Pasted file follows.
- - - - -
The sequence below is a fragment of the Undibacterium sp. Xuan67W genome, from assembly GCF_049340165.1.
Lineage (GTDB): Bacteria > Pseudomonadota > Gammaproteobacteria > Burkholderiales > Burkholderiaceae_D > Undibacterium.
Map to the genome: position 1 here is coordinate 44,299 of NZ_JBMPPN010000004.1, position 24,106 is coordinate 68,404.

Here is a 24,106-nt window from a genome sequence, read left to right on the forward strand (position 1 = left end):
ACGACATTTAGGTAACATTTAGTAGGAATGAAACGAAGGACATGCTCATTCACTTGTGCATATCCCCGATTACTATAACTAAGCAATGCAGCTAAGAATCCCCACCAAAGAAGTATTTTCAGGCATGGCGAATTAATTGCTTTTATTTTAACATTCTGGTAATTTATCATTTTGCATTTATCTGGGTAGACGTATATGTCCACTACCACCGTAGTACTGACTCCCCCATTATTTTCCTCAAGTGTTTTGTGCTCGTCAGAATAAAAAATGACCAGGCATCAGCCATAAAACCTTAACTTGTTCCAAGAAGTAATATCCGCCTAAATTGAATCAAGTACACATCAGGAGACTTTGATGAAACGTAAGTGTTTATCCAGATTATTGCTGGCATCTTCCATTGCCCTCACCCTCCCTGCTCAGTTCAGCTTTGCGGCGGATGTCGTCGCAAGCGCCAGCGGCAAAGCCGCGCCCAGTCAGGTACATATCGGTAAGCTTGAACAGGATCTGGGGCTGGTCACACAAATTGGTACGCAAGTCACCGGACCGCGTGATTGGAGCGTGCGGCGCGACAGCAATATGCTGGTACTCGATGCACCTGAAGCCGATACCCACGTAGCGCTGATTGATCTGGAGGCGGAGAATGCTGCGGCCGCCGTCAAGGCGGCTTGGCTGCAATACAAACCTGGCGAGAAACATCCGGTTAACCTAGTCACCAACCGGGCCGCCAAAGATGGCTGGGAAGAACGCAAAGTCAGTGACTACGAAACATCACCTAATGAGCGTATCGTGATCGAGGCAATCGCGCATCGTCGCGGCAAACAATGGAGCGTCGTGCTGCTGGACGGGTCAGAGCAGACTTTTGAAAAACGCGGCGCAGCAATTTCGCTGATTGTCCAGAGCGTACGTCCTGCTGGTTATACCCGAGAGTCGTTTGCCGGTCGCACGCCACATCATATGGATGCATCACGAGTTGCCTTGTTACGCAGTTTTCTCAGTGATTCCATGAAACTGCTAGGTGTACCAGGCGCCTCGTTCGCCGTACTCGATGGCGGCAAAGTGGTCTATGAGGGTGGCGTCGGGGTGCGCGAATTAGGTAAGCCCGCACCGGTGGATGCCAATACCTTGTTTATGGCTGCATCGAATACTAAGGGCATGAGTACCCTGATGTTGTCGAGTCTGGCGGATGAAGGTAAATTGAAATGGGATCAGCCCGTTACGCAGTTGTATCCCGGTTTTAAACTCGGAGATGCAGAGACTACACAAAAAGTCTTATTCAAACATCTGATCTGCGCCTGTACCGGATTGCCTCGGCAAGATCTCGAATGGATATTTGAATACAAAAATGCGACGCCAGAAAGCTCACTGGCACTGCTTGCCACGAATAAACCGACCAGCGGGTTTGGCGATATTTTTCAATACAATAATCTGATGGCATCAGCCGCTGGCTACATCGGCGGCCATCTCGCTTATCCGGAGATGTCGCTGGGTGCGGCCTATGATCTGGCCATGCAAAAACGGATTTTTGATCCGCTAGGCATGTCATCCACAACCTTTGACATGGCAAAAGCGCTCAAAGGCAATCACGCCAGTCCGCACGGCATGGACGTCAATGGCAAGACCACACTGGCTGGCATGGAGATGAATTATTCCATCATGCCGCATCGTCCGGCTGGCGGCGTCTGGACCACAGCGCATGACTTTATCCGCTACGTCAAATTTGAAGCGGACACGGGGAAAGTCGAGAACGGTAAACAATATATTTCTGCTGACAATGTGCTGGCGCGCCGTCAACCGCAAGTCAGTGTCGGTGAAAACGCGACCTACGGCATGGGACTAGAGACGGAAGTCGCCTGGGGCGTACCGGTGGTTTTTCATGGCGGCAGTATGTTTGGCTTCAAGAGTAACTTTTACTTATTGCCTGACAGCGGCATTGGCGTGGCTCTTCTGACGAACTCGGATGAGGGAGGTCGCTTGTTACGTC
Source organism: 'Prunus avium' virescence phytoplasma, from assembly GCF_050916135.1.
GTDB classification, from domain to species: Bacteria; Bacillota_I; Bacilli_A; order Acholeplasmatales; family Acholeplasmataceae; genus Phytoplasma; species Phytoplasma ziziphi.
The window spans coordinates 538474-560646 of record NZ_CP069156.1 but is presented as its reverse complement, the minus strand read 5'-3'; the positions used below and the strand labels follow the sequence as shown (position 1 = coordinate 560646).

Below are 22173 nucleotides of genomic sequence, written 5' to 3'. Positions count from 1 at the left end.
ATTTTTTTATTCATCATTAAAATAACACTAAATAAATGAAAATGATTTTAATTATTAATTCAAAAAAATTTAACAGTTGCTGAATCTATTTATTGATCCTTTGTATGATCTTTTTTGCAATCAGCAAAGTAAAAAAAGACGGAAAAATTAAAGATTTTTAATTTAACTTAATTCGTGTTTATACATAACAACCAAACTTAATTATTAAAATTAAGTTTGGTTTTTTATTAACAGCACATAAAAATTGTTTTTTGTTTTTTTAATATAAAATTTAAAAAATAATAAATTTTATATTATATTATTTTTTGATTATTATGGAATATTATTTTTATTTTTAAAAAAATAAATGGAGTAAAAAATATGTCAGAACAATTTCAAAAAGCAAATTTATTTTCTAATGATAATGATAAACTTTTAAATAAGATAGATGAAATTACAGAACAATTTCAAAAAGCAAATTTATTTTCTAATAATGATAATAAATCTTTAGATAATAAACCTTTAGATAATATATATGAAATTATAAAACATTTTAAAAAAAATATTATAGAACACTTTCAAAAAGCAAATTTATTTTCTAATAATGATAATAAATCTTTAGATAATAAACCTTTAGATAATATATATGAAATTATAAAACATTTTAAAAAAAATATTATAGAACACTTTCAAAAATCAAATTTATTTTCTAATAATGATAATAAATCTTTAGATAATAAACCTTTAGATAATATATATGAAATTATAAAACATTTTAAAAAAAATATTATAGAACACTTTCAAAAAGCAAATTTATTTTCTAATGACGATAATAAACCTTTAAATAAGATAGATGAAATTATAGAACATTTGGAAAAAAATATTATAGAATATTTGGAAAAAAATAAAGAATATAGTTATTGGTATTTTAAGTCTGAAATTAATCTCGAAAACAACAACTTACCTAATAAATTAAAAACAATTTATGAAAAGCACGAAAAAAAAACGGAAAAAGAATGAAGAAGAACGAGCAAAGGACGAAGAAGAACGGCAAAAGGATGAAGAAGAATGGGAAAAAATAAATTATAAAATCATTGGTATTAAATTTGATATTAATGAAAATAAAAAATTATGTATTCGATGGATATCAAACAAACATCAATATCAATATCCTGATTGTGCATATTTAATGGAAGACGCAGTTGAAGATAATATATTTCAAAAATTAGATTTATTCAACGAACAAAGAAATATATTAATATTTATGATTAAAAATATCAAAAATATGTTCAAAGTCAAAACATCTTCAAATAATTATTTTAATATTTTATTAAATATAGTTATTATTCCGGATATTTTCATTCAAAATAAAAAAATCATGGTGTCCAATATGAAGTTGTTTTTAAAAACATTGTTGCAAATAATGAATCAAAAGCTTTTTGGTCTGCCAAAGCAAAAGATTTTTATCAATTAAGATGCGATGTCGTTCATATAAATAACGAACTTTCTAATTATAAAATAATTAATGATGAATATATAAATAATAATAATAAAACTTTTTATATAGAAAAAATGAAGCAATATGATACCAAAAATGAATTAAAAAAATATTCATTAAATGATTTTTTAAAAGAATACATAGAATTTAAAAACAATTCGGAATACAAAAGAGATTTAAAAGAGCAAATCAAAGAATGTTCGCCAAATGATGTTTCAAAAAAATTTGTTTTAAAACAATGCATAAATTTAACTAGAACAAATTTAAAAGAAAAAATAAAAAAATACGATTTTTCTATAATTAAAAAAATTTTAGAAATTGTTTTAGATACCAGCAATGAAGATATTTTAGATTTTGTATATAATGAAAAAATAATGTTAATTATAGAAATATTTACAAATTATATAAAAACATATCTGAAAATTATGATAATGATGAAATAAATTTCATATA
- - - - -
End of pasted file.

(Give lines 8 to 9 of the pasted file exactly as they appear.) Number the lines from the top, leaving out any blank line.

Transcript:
The window spans coordinates 538474-560646 of record NZ_CP069156.1 but is presented as its reverse complement, the minus strand read 5'-3'; the positions used below and the strand labels follow the sequence as shown (position 1 = coordinate 560646).

Below are 22173 nucleotides of genomic sequence, written 5' to 3'. Positions count from 1 at the left end.